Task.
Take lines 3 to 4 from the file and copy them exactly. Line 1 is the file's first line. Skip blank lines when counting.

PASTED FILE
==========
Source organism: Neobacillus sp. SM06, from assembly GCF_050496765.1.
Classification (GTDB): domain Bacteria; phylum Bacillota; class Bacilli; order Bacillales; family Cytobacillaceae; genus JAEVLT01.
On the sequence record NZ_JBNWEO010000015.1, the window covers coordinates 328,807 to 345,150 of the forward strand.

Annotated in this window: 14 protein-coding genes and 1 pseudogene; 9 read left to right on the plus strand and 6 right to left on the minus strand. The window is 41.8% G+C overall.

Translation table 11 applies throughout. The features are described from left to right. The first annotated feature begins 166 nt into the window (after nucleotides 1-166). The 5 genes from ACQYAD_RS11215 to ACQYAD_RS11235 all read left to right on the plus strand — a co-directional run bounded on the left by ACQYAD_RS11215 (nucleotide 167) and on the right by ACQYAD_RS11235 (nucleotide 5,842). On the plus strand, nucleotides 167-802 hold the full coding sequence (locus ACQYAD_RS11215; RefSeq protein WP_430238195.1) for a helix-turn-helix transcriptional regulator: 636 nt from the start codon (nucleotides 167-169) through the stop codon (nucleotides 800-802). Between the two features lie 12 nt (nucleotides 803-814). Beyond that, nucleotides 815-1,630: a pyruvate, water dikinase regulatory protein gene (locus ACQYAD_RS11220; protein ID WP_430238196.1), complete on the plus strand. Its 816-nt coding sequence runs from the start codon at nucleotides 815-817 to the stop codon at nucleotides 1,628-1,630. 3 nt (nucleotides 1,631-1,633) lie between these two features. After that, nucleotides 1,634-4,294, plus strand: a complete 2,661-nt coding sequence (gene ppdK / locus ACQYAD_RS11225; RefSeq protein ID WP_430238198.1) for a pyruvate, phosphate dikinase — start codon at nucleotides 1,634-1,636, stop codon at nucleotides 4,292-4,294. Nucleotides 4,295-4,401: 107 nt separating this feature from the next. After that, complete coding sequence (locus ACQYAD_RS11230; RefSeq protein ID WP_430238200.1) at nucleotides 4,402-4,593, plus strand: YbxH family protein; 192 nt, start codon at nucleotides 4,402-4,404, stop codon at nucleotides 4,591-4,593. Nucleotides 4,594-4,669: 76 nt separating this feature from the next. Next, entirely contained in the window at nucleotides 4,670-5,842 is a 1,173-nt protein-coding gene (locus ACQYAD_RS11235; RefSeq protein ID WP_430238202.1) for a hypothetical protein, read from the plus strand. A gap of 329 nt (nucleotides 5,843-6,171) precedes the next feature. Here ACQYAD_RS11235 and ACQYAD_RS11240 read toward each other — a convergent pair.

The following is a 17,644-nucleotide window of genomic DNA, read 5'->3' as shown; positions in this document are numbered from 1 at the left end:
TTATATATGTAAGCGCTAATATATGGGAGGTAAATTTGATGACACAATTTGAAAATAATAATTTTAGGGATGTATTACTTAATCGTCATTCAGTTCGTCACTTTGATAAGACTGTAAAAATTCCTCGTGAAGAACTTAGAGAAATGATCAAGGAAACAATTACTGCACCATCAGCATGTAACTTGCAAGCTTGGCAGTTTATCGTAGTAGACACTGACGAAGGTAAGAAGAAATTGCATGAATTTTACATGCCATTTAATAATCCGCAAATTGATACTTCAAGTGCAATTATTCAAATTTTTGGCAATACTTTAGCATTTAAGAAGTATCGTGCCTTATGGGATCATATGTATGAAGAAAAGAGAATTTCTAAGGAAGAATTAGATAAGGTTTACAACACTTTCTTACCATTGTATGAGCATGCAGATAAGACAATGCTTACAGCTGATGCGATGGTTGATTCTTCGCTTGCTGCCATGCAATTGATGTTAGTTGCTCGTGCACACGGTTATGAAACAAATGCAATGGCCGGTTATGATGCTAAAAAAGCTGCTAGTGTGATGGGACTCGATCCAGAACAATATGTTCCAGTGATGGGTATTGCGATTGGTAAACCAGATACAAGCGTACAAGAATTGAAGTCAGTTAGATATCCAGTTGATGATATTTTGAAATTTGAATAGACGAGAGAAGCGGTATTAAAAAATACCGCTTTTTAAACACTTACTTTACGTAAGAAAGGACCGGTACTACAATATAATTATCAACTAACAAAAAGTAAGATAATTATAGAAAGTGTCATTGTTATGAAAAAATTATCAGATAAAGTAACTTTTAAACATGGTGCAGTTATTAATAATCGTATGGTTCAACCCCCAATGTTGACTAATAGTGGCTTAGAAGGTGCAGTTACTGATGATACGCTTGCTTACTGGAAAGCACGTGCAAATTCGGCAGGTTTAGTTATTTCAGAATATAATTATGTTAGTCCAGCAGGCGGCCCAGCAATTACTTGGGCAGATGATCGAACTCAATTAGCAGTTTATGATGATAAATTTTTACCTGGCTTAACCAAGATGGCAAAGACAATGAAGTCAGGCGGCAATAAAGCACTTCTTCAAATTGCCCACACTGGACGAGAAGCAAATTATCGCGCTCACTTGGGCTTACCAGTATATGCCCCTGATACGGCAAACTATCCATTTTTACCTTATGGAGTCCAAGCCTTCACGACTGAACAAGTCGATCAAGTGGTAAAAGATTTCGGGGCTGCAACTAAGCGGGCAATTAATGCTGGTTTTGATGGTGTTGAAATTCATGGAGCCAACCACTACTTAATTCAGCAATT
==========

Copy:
On the sequence record NZ_JBNWEO010000015.1, the window covers coordinates 328,807 to 345,150 of the forward strand.

Annotated in this window: 14 protein-coding genes and 1 pseudogene; 9 read left to right on the plus strand and 6 right to left on the minus strand. The window is 41.8% G+C overall.